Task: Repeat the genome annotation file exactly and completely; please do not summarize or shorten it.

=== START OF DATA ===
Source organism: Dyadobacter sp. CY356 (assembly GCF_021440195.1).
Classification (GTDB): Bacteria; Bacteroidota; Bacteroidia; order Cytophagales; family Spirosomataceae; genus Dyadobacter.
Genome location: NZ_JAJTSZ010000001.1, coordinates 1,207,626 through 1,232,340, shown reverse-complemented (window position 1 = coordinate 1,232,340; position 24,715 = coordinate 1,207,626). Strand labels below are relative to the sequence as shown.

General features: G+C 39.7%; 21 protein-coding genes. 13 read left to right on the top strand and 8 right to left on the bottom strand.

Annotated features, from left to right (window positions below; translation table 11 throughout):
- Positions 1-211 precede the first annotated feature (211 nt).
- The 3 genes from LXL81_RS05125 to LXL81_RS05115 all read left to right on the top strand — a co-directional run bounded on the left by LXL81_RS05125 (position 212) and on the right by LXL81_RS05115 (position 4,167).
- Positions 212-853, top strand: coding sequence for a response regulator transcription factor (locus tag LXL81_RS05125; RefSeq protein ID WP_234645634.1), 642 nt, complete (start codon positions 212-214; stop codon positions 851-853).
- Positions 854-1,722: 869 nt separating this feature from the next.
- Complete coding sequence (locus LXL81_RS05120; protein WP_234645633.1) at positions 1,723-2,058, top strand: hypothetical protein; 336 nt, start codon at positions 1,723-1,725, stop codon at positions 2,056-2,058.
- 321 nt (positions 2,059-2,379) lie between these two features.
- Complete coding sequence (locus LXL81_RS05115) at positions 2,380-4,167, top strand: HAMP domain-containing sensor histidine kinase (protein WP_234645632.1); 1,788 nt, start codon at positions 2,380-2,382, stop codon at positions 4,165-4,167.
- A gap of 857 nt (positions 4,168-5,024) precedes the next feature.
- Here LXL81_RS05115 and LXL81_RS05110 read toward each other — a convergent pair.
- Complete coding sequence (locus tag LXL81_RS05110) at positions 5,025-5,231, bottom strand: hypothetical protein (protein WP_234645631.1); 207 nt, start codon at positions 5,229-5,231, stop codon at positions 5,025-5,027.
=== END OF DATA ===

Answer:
Source organism: Dyadobacter sp. CY356 (assembly GCF_021440195.1).
Classification (GTDB): Bacteria; Bacteroidota; Bacteroidia; order Cytophagales; family Spirosomataceae; genus Dyadobacter.
Genome location: NZ_JAJTSZ010000001.1, coordinates 1,207,626 through 1,232,340, shown reverse-complemented (window position 1 = coordinate 1,232,340; position 24,715 = coordinate 1,207,626). Strand labels below are relative to the sequence as shown.

General features: G+C 39.7%; 21 protein-coding genes. 13 read left to right on the top strand and 8 right to left on the bottom strand.

Annotated features, from left to right (window positions below; translation table 11 throughout):
- Positions 1-211 precede the first annotated feature (211 nt).
- The 3 genes from LXL81_RS05125 to LXL81_RS05115 all read left to right on the top strand — a co-directional run bounded on the left by LXL81_RS05125 (position 212) and on the right by LXL81_RS05115 (position 4,167).
- Positions 212-853, top strand: coding sequence for a response regulator transcription factor (locus tag LXL81_RS05125; RefSeq protein ID WP_234645634.1), 642 nt, complete (start codon positions 212-214; stop codon positions 851-853).
- Positions 854-1,722: 869 nt separating this feature from the next.
- Complete coding sequence (locus LXL81_RS05120; protein WP_234645633.1) at positions 1,723-2,058, top strand: hypothetical protein; 336 nt, start codon at positions 1,723-1,725, stop codon at positions 2,056-2,058.
- 321 nt (positions 2,059-2,379) lie between these two features.
- Complete coding sequence (locus LXL81_RS05115) at positions 2,380-4,167, top strand: HAMP domain-containing sensor histidine kinase (protein WP_234645632.1); 1,788 nt, start codon at positions 2,380-2,382, stop codon at positions 4,165-4,167.
- A gap of 857 nt (positions 4,168-5,024) precedes the next feature.
- Here LXL81_RS05115 and LXL81_RS05110 read toward each other — a convergent pair.
- Complete coding sequence (locus tag LXL81_RS05110) at positions 5,025-5,231, bottom strand: hypothetical protein (protein WP_234645631.1); 207 nt, start codon at positions 5,229-5,231, stop codon at positions 5,025-5,027.